there have been celebrations in Barcelona after the Catalan government declared 90 percent voted in favour of splitting with Spain in the region’s contentious referendum.
Unconfirmed figures say 2.26 million people defied a police crackdown and cast their ballots, amounting to a 42 percent turnout.
The head of Catalonia’s regional government Carles Puigdemont (Pooch da Mon) said a right to independence had been earned.
“On this day of hope and suffering, Catalonia’s citizens have earned the right to have an independent state in the form of a republic. Hence, my government, in the next few days will send the results of today’s vote to the Catalan Parliament, where the sovereignty of our people lies, so that it can act in accordance with the law of the referendum.”
Young people celebrating at Plaza #Catalunya in #Barcelona after #Catalanreferendum pic.twitter.com/cTvv9WZONm— Mariel Müller (@EscribeMariel) October 1, 2017
The outcome is of little surprise given that many unionists had boycotted the poll.
The law of the referendum, deemed unconstitutional by Madrid, foresees a unilateral declaration of independence by the Catalan parliament within 48 hours of a “yes” vote. The law does not set a minimum turnout for the outcome to be valid.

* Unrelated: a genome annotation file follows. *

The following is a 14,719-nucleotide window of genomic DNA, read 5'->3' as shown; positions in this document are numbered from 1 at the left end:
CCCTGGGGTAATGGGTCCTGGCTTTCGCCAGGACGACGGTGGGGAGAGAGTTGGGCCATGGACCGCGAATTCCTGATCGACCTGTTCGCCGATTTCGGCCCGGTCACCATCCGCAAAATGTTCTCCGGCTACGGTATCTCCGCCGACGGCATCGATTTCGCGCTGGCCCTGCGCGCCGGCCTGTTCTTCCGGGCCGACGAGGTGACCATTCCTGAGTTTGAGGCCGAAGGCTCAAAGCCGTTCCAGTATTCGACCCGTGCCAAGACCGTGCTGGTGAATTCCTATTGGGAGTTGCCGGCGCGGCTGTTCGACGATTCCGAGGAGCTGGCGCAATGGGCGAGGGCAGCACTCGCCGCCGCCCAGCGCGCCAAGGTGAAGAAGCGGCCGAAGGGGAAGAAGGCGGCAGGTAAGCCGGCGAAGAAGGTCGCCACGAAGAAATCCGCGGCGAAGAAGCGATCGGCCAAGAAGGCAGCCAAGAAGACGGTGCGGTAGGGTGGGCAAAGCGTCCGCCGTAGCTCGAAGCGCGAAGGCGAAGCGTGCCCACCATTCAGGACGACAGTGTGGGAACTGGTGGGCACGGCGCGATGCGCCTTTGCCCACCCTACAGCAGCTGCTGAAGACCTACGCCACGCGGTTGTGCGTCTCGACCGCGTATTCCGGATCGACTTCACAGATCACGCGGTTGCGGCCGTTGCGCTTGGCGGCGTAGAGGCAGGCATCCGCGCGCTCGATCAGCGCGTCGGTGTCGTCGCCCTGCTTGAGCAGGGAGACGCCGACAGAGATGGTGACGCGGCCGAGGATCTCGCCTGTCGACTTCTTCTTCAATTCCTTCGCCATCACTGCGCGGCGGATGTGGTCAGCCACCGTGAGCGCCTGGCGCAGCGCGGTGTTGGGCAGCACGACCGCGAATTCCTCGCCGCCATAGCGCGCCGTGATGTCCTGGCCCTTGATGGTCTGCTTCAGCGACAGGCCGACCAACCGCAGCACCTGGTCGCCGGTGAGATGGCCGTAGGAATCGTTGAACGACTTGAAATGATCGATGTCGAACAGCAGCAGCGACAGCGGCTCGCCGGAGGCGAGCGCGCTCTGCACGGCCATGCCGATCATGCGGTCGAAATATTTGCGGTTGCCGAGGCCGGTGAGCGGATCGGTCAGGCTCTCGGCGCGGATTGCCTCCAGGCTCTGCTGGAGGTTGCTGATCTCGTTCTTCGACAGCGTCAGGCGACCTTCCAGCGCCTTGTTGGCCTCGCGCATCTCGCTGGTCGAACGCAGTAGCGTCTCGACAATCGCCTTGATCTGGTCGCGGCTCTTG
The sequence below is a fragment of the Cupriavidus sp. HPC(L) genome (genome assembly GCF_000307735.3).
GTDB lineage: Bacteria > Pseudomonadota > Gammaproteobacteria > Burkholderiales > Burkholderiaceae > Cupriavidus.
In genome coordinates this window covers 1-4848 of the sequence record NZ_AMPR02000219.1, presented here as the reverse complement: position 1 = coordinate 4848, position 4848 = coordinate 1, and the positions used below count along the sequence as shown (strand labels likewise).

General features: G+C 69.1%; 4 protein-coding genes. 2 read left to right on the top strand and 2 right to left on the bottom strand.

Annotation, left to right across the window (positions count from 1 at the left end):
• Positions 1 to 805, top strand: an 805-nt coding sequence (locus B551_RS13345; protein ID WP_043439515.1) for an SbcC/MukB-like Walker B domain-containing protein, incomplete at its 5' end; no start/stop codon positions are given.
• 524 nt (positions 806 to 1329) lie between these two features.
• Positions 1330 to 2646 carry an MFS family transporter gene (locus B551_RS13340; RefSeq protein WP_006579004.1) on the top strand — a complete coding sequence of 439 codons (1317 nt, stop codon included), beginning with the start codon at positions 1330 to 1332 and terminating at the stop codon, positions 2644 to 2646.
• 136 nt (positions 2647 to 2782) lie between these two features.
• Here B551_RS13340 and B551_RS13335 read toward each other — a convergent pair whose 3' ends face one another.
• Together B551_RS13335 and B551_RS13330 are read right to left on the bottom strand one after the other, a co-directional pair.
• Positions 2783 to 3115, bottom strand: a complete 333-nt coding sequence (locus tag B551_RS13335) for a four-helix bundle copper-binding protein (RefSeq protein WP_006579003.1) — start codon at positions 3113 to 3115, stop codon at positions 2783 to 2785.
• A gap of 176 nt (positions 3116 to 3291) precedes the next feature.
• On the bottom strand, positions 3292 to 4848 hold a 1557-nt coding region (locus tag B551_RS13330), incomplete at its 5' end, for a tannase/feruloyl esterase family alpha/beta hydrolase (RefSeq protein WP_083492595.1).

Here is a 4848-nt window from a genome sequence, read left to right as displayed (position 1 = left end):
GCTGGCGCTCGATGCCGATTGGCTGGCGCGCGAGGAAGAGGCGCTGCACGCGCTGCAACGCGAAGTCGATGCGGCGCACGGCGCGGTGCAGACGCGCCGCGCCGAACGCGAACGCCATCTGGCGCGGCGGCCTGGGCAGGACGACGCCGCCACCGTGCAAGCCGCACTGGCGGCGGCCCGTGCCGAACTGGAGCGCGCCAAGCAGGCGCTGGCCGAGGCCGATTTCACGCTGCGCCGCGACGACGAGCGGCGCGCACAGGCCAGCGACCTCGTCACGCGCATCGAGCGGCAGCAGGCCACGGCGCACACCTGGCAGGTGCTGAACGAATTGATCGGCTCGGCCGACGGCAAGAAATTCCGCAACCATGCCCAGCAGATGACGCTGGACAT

In the centre of Barcelona there was a festive atmosphere with people was chanting “We have voted” but there was also concern over the force used by police to try and prevent the poll.
“I could’t imagine it was going to end-up like this, that (the police) would go against the population which was voting in a democratic way, is very sad, I feel impotent,” said local Pia Marcili.
Silvia Serrano said: “I know that the referendum it is not valid that has no guaranties, but we want that our voice to be heard.”
Among those celebrating were people from the Basque country and some from as far as Quebec in Canada:
“The people of Catalonia are an amazing source of inspiration to us in Quebec and the rest of the word were they are calling for independence.”
Reporting for euronews Cristina Giner looks to what happens next:
“Following the referendum which was suspended by the Constitutional Court, its now up to the politicians to lower the social tensions and to try to heal the rupture between the Spanish and the Catalan Governments”.